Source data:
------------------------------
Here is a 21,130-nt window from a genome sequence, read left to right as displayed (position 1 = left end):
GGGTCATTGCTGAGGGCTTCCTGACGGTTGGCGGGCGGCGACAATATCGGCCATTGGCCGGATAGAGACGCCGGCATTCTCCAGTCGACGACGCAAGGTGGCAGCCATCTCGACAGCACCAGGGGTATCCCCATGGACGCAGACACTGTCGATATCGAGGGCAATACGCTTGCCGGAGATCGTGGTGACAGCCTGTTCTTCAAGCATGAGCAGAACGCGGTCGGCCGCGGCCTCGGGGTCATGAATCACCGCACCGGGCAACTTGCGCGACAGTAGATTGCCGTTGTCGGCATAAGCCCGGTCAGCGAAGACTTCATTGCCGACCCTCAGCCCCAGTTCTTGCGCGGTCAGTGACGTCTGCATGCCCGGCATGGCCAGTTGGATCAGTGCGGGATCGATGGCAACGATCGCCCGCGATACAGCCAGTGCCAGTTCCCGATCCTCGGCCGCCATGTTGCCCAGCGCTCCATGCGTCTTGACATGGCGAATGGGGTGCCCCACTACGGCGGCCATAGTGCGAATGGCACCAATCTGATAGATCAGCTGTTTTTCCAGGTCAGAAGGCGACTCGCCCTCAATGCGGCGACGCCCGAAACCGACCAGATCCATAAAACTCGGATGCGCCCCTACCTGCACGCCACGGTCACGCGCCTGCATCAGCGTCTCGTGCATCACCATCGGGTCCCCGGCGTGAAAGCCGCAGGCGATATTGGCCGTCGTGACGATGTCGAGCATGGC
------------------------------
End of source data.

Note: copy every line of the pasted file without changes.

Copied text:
Here is a 21,130-nt window from a genome sequence, read left to right as displayed (position 1 = left end):
GGGTCATTGCTGAGGGCTTCCTGACGGTTGGCGGGCGGCGACAATATCGGCCATTGGCCGGATAGAGACGCCGGCATTCTCCAGTCGACGACGCAAGGTGGCAGCCATCTCGACAGCACCAGGGGTATCCCCATGGACGCAGACACTGTCGATATCGAGGGCAATACGCTTGCCGGAGATCGTGGTGACAGCCTGTTCTTCAAGCATGAGCAGAACGCGGTCGGCCGCGGCCTCGGGGTCATGAATCACCGCACCGGGCAACTTGCGCGACAGTAGATTGCCGTTGTCGGCATAAGCCCGGTCAGCGAAGACTTCATTGCCGACCCTCAGCCCCAGTTCTTGCGCGGTCAGTGACGTCTGCATGCCCGGCATGGCCAGTTGGATCAGTGCGGGATCGATGGCAACGATCGCCCGCGATACAGCCAGTGCCAGTTCCCGATCCTCGGCCGCCATGTTGCCCAGCGCTCCATGCGTCTTGACATGGCGAATGGGGTGCCCCACTACGGCGGCCATAGTGCGAATGGCACCAATCTGATAGATCAGCTGTTTTTCCAGGTCAGAAGGCGACTCGCCCTCAATGCGGCGACGCCCGAAACCGACCAGATCCATAAAACTCGGATGCGCCCCTACCTGCACGCCACGGTCACGCGCCTGCATCAGCGTCTCGTGCATCACCATCGGGTCCCCGGCGTGAAAGCCGCAGGCGATATTGGCCGTCGTGACGATGTCGAGCATGGC